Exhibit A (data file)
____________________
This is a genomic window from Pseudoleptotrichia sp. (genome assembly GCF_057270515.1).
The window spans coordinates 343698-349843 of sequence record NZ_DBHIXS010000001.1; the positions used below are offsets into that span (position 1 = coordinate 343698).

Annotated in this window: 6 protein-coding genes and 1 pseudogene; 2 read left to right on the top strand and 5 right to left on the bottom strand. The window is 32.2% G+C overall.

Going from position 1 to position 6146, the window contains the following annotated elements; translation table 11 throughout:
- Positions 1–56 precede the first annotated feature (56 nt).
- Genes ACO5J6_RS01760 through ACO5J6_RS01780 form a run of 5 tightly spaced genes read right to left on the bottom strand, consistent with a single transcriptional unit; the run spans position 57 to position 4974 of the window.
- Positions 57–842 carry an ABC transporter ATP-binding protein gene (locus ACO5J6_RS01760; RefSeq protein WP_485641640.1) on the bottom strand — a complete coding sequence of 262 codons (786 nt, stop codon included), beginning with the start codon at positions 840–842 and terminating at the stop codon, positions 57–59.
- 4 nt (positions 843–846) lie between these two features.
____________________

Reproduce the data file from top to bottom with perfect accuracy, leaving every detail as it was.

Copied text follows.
This is a genomic window from Pseudoleptotrichia sp. (genome assembly GCF_057270515.1).
The window spans coordinates 343698-349843 of sequence record NZ_DBHIXS010000001.1; the positions used below are offsets into that span (position 1 = coordinate 343698).

Annotated in this window: 6 protein-coding genes and 1 pseudogene; 2 read left to right on the top strand and 5 right to left on the bottom strand. The window is 32.2% G+C overall.

Going from position 1 to position 6146, the window contains the following annotated elements; translation table 11 throughout:
- Positions 1–56 precede the first annotated feature (56 nt).
- Genes ACO5J6_RS01760 through ACO5J6_RS01780 form a run of 5 tightly spaced genes read right to left on the bottom strand, consistent with a single transcriptional unit; the run spans position 57 to position 4974 of the window.
- Positions 57–842 carry an ABC transporter ATP-binding protein gene (locus ACO5J6_RS01760; RefSeq protein WP_485641640.1) on the bottom strand — a complete coding sequence of 262 codons (786 nt, stop codon included), beginning with the start codon at positions 840–842 and terminating at the stop codon, positions 57–59.
- 4 nt (positions 843–846) lie between these two features.